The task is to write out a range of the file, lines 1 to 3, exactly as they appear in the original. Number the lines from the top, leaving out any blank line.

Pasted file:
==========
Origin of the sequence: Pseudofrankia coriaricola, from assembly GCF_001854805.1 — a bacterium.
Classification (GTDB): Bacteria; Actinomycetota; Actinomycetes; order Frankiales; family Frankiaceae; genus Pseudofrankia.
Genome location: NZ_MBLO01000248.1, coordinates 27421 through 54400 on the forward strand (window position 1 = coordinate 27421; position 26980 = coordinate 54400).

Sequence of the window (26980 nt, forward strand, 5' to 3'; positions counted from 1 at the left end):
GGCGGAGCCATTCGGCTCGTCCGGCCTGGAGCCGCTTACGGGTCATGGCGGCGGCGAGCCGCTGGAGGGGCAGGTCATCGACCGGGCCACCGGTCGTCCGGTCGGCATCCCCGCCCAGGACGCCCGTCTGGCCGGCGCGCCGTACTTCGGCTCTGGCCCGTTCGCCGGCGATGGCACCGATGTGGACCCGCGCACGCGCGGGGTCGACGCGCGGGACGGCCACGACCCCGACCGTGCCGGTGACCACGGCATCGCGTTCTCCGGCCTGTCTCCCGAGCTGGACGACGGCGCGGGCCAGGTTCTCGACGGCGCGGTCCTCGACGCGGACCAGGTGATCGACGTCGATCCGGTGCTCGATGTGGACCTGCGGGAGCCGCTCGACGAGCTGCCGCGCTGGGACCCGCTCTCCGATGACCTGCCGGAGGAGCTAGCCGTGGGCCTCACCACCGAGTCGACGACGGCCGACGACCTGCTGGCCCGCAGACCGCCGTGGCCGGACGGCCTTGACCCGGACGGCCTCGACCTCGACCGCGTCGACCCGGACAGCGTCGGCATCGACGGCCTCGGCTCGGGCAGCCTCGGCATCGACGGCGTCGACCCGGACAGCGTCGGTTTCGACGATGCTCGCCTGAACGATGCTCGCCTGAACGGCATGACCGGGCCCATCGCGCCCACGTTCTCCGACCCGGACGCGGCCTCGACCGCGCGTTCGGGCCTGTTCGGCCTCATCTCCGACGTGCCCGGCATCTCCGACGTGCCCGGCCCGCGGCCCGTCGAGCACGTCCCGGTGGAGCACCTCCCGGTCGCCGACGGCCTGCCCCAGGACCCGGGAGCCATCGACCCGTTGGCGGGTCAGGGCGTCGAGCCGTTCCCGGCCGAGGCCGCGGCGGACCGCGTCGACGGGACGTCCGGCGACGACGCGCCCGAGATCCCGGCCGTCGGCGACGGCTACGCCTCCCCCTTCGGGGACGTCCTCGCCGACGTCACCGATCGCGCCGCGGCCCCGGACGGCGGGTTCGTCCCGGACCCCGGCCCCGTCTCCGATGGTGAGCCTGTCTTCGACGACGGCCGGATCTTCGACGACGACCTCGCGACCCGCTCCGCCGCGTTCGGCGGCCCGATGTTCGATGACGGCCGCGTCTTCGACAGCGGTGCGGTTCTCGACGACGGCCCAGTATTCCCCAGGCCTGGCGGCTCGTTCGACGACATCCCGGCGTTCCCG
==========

Origin of the sequence: Pseudofrankia coriaricola, from assembly GCF_001854805.1 — a bacterium.
Classification (GTDB): Bacteria; Actinomycetota; Actinomycetes; order Frankiales; family Frankiaceae; genus Pseudofrankia.
Genome location: NZ_MBLO01000248.1, coordinates 27421 through 54400 on the forward strand (window position 1 = coordinate 27421; position 26980 = coordinate 54400).